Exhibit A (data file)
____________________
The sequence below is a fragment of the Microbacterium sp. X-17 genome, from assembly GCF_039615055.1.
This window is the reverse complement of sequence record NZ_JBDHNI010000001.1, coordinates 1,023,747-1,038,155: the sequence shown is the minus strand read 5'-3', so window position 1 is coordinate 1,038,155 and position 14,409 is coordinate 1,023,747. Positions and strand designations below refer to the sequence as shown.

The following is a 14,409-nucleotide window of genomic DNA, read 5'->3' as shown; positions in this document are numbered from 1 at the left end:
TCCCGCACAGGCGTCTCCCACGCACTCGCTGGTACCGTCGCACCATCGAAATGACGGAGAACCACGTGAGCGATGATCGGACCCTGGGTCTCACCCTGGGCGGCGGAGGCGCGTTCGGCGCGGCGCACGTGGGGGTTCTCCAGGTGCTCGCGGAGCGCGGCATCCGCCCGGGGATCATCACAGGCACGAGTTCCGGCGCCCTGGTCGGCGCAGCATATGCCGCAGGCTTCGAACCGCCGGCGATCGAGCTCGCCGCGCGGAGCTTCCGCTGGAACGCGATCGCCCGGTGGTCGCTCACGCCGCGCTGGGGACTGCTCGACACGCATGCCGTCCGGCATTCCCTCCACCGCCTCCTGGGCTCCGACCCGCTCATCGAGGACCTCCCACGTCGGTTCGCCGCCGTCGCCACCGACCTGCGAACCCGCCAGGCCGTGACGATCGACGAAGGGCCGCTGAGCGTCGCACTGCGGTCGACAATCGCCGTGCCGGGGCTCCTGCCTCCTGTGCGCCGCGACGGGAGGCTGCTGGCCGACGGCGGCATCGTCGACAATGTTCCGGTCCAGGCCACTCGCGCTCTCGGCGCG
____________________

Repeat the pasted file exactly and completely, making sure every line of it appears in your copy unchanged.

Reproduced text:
The sequence below is a fragment of the Microbacterium sp. X-17 genome, from assembly GCF_039615055.1.
This window is the reverse complement of sequence record NZ_JBDHNI010000001.1, coordinates 1,023,747-1,038,155: the sequence shown is the minus strand read 5'-3', so window position 1 is coordinate 1,038,155 and position 14,409 is coordinate 1,023,747. Positions and strand designations below refer to the sequence as shown.

The following is a 14,409-nucleotide window of genomic DNA, read 5'->3' as shown; positions in this document are numbered from 1 at the left end:
TCCCGCACAGGCGTCTCCCACGCACTCGCTGGTACCGTCGCACCATCGAAATGACGGAGAACCACGTGAGCGATGATCGGACCCTGGGTCTCACCCTGGGCGGCGGAGGCGCGTTCGGCGCGGCGCACGTGGGGGTTCTCCAGGTGCTCGCGGAGCGCGGCATCCGCCCGGGGATCATCACAGGCACGAGTTCCGGCGCCCTGGTCGGCGCAGCATATGCCGCAGGCTTCGAACCGCCGGCGATCGAGCTCGCCGCGCGGAGCTTCCGCTGGAACGCGATCGCCCGGTGGTCGCTCACGCCGCGCTGGGGACTGCTCGACACGCATGCCGTCCGGCATTCCCTCCACCGCCTCCTGGGCTCCGACCCGCTCATCGAGGACCTCCCACGTCGGTTCGCCGCCGTCGCCACCGACCTGCGAACCCGCCAGGCCGTGACGATCGACGAAGGGCCGCTGAGCGTCGCACTGCGGTCGACAATCGCCGTGCCGGGGCTCCTGCCTCCTGTGCGCCGCGACGGGAGGCTGCTGGCCGACGGCGGCATCGTCGACAATGTTCCGGTCCAGGCCACTCGCGCTCTCGGCGCG